Fossilized dinosaur brain tissue identified for the first time

An unassuming brown pebble, found more than a decade ago by
a fossil hunter in Sussex, has been confirmed as the first example of
fossilised brain tissue from a dinosaur.

The fossil, most likely from a species closely related to
Iguanodon, displays distinct similarities to the brains of modern-day
crocodiles and birds. Meninges – the tough tissues surrounding the actual
brain – as well as tiny capillaries and portions of adjacent cortical tissues
have been preserved as mineralised ‘ghosts’.

The results are reported in a Special Publication of the
Geological Society of London, published in tribute to Professor Martin Brasier
of the University of Oxford, who died in 2014. Brasier and Dr David Norman from
the University of Cambridge co-ordinated the research into this particular
fossil during the years prior to Brasier’s untimely death in a road traffic
accident.

The fossilised brain, found by fossil hunter Jamie Hiscocks
near Bexhill in Sussex in 2004, is most likely from a species similar to
Iguanodon: a large herbivorous dinosaur that lived during the Early Cretaceous
Period, about 133 million years ago.

Triceratops skeleton. Source: Allie_Caulfield Derivative: User:MathKnight [CC BY-SA 3.0 (http://ift.tt/HKkdTz)%5D, via Wikimedia Commons
Finding fossilised soft tissue, especially brain tissue, is
very rare, which makes understanding the evolutionary history of such tissue
difficult. “The chances of preserving brain tissue are incredibly small,
so the discovery of this specimen is astonishing,” said co-author Dr Alex
Liu of Cambridge’s Department of Earth Sciences, who was one of Brasier’s PhD
students in Oxford at the time that studies of the fossil began.

According to the researchers, the reason this particular
piece of brain tissue has been so well-preserved is that the dinosaur’s brain
was essentially ‘pickled’ in a highly acidic and low-oxygen body of water – similar to a bog or swamp – shortly after its death. This allowed the soft
tissues to become mineralised before they decayed away completely, so that they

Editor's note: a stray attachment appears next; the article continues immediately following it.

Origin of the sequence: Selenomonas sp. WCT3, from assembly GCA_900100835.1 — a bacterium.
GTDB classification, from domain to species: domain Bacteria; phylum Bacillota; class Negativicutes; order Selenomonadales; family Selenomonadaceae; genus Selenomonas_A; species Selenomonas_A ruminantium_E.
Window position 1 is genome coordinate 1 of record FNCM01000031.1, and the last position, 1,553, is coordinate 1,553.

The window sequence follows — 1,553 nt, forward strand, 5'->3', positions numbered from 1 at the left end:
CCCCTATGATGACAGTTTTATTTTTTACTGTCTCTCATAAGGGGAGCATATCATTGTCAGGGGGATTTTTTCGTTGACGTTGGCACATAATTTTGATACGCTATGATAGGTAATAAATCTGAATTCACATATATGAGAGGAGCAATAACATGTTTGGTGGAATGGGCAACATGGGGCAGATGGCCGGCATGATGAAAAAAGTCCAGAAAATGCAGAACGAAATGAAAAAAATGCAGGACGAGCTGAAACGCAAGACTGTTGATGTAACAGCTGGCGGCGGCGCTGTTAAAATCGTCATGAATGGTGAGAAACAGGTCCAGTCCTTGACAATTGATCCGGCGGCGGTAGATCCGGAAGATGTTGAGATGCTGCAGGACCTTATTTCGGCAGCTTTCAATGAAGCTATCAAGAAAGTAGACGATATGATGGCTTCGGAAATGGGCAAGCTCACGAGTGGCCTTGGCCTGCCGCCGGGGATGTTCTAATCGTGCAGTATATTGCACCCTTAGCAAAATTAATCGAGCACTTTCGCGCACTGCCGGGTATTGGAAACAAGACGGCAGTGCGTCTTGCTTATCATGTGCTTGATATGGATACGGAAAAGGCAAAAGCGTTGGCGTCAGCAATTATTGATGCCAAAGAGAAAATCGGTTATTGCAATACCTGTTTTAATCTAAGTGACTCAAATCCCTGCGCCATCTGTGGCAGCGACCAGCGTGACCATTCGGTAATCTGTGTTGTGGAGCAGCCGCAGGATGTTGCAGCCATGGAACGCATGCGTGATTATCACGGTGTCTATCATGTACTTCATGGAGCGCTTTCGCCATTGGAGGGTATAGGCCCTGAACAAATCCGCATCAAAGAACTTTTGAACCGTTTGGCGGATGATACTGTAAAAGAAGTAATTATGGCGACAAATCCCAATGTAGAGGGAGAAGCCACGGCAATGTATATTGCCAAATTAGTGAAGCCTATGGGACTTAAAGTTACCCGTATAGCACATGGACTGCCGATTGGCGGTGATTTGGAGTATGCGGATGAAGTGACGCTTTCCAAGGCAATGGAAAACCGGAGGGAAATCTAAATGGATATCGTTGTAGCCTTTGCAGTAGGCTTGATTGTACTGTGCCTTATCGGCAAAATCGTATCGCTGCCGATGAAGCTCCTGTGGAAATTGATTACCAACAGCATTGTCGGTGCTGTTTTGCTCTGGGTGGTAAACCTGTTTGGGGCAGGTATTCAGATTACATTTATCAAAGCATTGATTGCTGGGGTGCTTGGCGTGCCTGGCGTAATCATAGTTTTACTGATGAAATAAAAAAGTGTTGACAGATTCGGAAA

could be preserved.

“What we think happened is that this particular
dinosaur died in or near a body of water, and its head ended up partially
buried in the sediment at the bottom,” said Norman. “Since the water
had little oxygen and was very acidic, the soft tissues of the brain were
likely preserved and cast before the rest of its body was buried in the
sediment.”

Working with colleagues from the University of Western
Australia, the researchers used scanning electron microscope (SEM) techniques
in order to identify the tough membranes, or meninges, that surrounded the
brain itself, as well as strands of collagen and blood vessels. Structures that
could represent tissues from the brain cortex (its outer layer of neural
tissue), interwoven with delicate capillaries, also appear to be present. The
structure of the fossilised brain, and in particular that of the meninges,
shows similarities with the brains of modern-day descendants of dinosaurs,
namely birds and crocodiles.

In typical reptiles, the brain has the shape of a sausage,
surrounded by a dense region of blood vessels and thin-walled vascular chambers
(sinuses) that serve as a blood drainage system. The brain itself only takes up
about half of the space within the cranial cavity.

In contrast, the tissue in the fossilised brain appears to
have been pressed directly against the skull, raising the possibility that some
dinosaurs had large brains which filled much more of the cranial cavity.
However, the researchers caution against drawing any conclusions about the
intelligence of dinosaurs from this particular fossil, and say that it is most
likely that during death and burial the head of this dinosaur became
overturned, so that as the brain decayed, gravity caused it to collapse and
become pressed against the bony roof of the cavity.

“As we can’t see the lobes of the brain itself, we
can’t say for sure how big this dinosaur’s brain was,” said Norman.
“Of course, it’s entirely possible that dinosaurs had bigger brains than
we give them credit for, but we can’t tell from this specimen alone. What’s
truly remarkable is that conditions were just right in order to allow
preservation of the brain tissue – hopefully this is the first of many such
discoveries.”

“I have always believed I had something special. I
noticed there was something odd about the preservation, and soft tissue
preservation did go through my mind. Martin realised its potential significance
right at the beginning, but it wasn’t until years later that its true
significance came to be realised,” said paper co-author Jamie Hiscocks,
the man who discovered the specimen. “In his initial email to me, Martin
asked if I’d ever heard of dinosaur brain cells being preserved in the fossil
record. I knew exactly what he was getting at. I was amazed to hear this coming
from a world renowned expert like him.”

The research was funded in part by the Natural Environment
Research Council (NERC) and Christ’s College, Cambridge.

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Posted on November 2, 2016, in Useful Information. Bookmark the permalink. Leave a comment.

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